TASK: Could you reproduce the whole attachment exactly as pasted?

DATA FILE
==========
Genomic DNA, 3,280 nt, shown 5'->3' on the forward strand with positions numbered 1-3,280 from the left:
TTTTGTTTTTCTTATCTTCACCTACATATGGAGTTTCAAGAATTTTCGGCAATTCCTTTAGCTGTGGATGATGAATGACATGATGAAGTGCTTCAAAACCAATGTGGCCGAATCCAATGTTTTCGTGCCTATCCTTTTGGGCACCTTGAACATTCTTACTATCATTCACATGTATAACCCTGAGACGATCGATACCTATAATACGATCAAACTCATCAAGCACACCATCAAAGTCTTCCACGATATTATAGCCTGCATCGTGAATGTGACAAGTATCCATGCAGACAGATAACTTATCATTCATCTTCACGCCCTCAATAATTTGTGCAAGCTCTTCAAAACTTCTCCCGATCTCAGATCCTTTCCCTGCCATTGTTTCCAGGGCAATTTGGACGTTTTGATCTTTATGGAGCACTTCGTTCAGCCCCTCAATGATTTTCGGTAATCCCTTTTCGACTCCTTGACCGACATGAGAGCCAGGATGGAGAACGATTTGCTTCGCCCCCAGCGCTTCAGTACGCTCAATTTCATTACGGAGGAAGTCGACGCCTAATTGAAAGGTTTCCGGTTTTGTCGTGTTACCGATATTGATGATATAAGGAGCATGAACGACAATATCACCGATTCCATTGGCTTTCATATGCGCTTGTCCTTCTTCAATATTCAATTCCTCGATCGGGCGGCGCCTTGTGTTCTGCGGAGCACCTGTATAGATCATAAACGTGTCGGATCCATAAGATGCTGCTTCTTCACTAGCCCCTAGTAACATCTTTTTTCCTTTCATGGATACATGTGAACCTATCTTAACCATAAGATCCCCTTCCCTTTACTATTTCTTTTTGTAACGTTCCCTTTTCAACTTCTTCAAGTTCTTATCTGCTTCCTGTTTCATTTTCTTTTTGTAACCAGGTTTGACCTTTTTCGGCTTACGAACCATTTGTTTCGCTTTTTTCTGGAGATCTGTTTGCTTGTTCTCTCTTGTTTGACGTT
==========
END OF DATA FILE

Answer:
Genomic DNA, 3,280 nt, shown 5'->3' on the forward strand with positions numbered 1-3,280 from the left:
TTTTGTTTTTCTTATCTTCACCTACATATGGAGTTTCAAGAATTTTCGGCAATTCCTTTAGCTGTGGATGATGAATGACATGATGAAGTGCTTCAAAACCAATGTGGCCGAATCCAATGTTTTCGTGCCTATCCTTTTGGGCACCTTGAACATTCTTACTATCATTCACATGTATAACCCTGAGACGATCGATACCTATAATACGATCAAACTCATCAAGCACACCATCAAAGTCTTCCACGATATTATAGCCTGCATCGTGAATGTGACAAGTATCCATGCAGACAGATAACTTATCATTCATCTTCACGCCCTCAATAATTTGTGCAAGCTCTTCAAAACTTCTCCCGATCTCAGATCCTTTCCCTGCCATTGTTTCCAGGGCAATTTGGACGTTTTGATCTTTATGGAGCACTTCGTTCAGCCCCTCAATGATTTTCGGTAATCCCTTTTCGACTCCTTGACCGACATGAGAGCCAGGATGGAGAACGATTTGCTTCGCCCCCAGCGCTTCAGTACGCTCAATTTCATTACGGAGGAAGTCGACGCCTAATTGAAAGGTTTCCGGTTTTGTCGTGTTACCGATATTGATGATATAAGGAGCATGAACGACAATATCACCGATTCCATTGGCTTTCATATGCGCTTGTCCTTCTTCAATATTCAATTCCTCGATCGGGCGGCGCCTTGTGTTCTGCGGAGCACCTGTATAGATCATAAACGTGTCGGATCCATAAGATGCTGCTTCTTCACTAGCCCCTAGTAACATCTTTTTTCCTTTCATGGATACATGTGAACCTATCTTAACCATAAGATCCCCTTCCCTTTACTATTTCTTTTTGTAACGTTCCCTTTTCAACTTCTTCAAGTTCTTATCTGCTTCCTGTTTCATTTTCTTTTTGTAACCAGGTTTGACCTTTTTCGGCTTACGAACCATTTGTTTCGCTTTTTTCTGGAGATCTGTTTGCTTGTTCTCTCTTGTTTGACGTT